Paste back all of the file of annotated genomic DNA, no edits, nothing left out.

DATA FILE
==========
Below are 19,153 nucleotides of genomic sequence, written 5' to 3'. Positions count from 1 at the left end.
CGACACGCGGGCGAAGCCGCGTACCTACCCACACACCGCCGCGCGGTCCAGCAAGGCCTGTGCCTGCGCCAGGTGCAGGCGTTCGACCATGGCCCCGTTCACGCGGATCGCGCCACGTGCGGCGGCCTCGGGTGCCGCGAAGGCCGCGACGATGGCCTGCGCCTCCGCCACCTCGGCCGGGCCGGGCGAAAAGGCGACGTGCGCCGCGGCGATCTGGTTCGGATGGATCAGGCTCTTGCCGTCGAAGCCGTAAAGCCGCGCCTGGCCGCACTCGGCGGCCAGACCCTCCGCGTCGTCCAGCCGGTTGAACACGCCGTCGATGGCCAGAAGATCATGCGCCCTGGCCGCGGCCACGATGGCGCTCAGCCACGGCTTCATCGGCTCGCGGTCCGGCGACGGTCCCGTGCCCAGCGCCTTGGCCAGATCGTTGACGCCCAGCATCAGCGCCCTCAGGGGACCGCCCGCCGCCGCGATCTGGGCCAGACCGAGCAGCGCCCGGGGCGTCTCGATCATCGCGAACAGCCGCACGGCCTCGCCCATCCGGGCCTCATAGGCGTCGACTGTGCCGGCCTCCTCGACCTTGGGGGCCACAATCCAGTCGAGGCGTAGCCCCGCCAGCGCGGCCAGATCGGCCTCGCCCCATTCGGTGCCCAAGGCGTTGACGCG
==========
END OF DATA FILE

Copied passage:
Below are 19,153 nucleotides of genomic sequence, written 5' to 3'. Positions count from 1 at the left end.
CGACACGCGGGCGAAGCCGCGTACCTACCCACACACCGCCGCGCGGTCCAGCAAGGCCTGTGCCTGCGCCAGGTGCAGGCGTTCGACCATGGCCCCGTTCACGCGGATCGCGCCACGTGCGGCGGCCTCGGGTGCCGCGAAGGCCGCGACGATGGCCTGCGCCTCCGCCACCTCGGCCGGGCCGGGCGAAAAGGCGACGTGCGCCGCGGCGATCTGGTTCGGATGGATCAGGCTCTTGCCGTCGAAGCCGTAAAGCCGCGCCTGGCCGCACTCGGCGGCCAGACCCTCCGCGTCGTCCAGCCGGTTGAACACGCCGTCGATGGCCAGAAGATCATGCGCCCTGGCCGCGGCCACGATGGCGCTCAGCCACGGCTTCATCGGCTCGCGGTCCGGCGACGGTCCCGTGCCCAGCGCCTTGGCCAGATCGTTGACGCCCAGCATCAGCGCCCTCAGGGGACCGCCCGCCGCCGCGATCTGGGCCAGACCGAGCAGCGCCCGGGGCGTCTCGATCATCGCGAACAGCCGCACGGCCTCGCCCATCCGGGCCTCATAGGCGTCGACTGTGCCGGCCTCCTCGACCTTGGGGGCCACAATCCAGTCGAGGCGTAGCCCCGCCAGCGCGGCCAGATCGGCCTCGCCCCATTCGGTGCCCAAGGCGTTGACGCG